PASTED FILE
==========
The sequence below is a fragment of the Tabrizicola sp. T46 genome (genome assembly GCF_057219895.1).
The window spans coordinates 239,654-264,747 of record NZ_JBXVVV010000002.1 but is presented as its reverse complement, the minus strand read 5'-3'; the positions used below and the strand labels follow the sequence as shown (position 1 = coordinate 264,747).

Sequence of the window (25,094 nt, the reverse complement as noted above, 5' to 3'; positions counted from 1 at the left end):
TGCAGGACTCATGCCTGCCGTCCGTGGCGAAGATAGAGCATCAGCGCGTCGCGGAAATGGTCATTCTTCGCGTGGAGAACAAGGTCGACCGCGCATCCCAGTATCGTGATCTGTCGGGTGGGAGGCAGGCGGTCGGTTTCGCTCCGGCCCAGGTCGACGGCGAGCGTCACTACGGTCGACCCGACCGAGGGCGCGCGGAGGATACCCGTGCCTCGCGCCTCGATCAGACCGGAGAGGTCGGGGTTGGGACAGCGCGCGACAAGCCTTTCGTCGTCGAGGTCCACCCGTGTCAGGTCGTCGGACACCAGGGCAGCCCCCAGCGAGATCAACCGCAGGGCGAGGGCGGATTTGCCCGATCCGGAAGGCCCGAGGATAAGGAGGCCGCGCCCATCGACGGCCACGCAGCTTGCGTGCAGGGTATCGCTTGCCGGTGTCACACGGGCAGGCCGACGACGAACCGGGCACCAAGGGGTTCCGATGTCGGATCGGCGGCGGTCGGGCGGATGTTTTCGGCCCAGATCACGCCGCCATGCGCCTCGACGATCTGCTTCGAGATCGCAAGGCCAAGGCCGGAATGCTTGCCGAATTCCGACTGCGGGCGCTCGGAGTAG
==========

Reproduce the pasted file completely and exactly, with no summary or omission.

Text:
The sequence below is a fragment of the Tabrizicola sp. T46 genome (genome assembly GCF_057219895.1).
The window spans coordinates 239,654-264,747 of record NZ_JBXVVV010000002.1 but is presented as its reverse complement, the minus strand read 5'-3'; the positions used below and the strand labels follow the sequence as shown (position 1 = coordinate 264,747).

Sequence of the window (25,094 nt, the reverse complement as noted above, 5' to 3'; positions counted from 1 at the left end):
TGCAGGACTCATGCCTGCCGTCCGTGGCGAAGATAGAGCATCAGCGCGTCGCGGAAATGGTCATTCTTCGCGTGGAGAACAAGGTCGACCGCGCATCCCAGTATCGTGATCTGTCGGGTGGGAGGCAGGCGGTCGGTTTCGCTCCGGCCCAGGTCGACGGCGAGCGTCACTACGGTCGACCCGACCGAGGGCGCGCGGAGGATACCCGTGCCTCGCGCCTCGATCAGACCGGAGAGGTCGGGGTTGGGACAGCGCGCGACAAGCCTTTCGTCGTCGAGGTCCACCCGTGTCAGGTCGTCGGACACCAGGGCAGCCCCCAGCGAGATCAACCGCAGGGCGAGGGCGGATTTGCCCGATCCGGAAGGCCCGAGGATAAGGAGGCCGCGCCCATCGACGGCCACGCAGCTTGCGTGCAGGGTATCGCTTGCCGGTGTCACACGGGCAGGCCGACGACGAACCGGGCACCAAGGGGTTCCGATGTCGGATCGGCGGCGGTCGGGCGGATGTTTTCGGCCCAGATCACGCCGCCATGCGCCTCGACGATCTGCTTCGAGATCGCAAGGCCAAGGCCGGAATGCTTGCCGAATTCCGACTGCGGGCGCTCGGAGTAG